Prolonged survival with ablative RT in inoperable intrahepatic cholangiocarcinoma

Reuters Health Information: Prolonged survival with ablative RT in inoperable intrahepatic cholangiocarcinoma

Prolonged survival with ablative RT in inoperable intrahepatic cholangiocarcinoma

Last Updated: 2015-10-30

By Will Boggs MD

NEW YORK (Reuters Health) - Patients with inoperable intrahepatic cholangiocarcinoma who receive ablative radiotherapy have prolonged survival, according to a new retrospective study.

"Ablative radiation doses given over 3 to 5 weeks with a stereotactic technique leads to durable local tumor control and a 2- to 3-year median survival benefit for patients with intrahepatic cholangiocarcinoma," Dr. Christopher H. Crane from The University of Texas MD Anderson Cancer Center in Houston told Reuters Health by email.

Prior studies suggested that radiotherapy for inoperable intrahepatic cholangiocarcinoma (IHCC) can improve local control and prolong survival. But the role of radiotherapy in its definitive treatment remains controversial, Dr. Crane and colleagues note in the Journal of Clinical Oncology, online October 26.

The team evaluated the influence of radiotherapy dose escalation on local control and overall survival in 79 patients with inoperable IHCC, focusing on whether a threshold radiotherapy dose is associated with a survival benefit.

Radiotherapy was individualized with the goal of achieving the highest minimum biologic equivalent dose (BED) to the tumor while protecting at-risk organs, they explain in their report.

The BED for the median radiotherapy dose per fraction was 80.5 Gy, well above the conventional 50.4 Gy. The median radiotherapy dose delivered to central tumors was 58.05 Gy in 15 fractions, and the median dose delivered to peripheral tumors was 60 Gy in 30 fractions.

Patients treated with BED greater than 80.5 Gy had a three-year local control rate of 78% versus 45% for those treated with a lower BED.

Median survival was 43 months for those treated with doses higher than the conventional 50.4 Gy, but only 23 months for patients treated with 50.4 Gy or less.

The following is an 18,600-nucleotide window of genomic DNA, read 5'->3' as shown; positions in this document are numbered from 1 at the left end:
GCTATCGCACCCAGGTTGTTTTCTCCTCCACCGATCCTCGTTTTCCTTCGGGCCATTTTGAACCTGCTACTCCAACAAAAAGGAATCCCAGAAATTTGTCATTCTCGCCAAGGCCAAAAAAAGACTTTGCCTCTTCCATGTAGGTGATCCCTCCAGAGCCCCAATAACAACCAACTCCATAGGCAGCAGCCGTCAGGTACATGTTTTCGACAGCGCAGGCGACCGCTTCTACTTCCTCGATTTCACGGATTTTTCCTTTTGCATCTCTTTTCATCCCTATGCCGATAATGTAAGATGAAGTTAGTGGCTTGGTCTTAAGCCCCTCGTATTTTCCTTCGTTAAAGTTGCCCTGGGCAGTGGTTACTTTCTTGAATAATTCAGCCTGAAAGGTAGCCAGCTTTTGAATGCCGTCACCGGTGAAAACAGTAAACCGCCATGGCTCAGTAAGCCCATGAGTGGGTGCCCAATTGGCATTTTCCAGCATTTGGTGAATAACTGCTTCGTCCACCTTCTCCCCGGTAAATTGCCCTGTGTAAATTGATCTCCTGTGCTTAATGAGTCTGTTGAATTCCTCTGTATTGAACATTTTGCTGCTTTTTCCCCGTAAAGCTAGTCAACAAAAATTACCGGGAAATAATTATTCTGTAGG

Median overall survival was not reached for patients treated with BED greater than 80.5 Gy and was 27 months for those treated with 80.5 Gy or less.

Two- and three-year overall survival rates were 73% for patients treated with BED greater than 80.5 Gy, compared with 58% at two years and 38% at three years for patients treated with BED of 80.5 Gy or less.

Radiation dose was the only significant predictor of both local control and overall survival on multivariable analysis.

There were no reports of radiation-induced liver disease, and no patients developed liver failure in the absence of IHCC progression.

"This study shows that lower doses of radiation are not as effective," Dr. Crane said. "Ablative doses are necessary and are only possible in these large tumors if treatment courses are at least 3 weeks, due to the need to protect the liver, stomach, duodenum, and colon optimally. The standard one-week SBRT (Stereotactic Body Radiation Therapy) is not optimal to deliver ablative doses in the majority of these cases."

"Specific solutions to the problem of organ motion and high-quality image guidance are necessary to deliver this treatment," Dr. Crane explained. "There is a significant learning curve for radiation oncologists. The preferred option for patients is enrollment on NRG GI 001, a trial that offers the opportunity to answer this question (whether ablative radiotherapy should be the treatment of choice) as well as provide prospective quality assurance for individual cases."


J Clin Oncol 2015.

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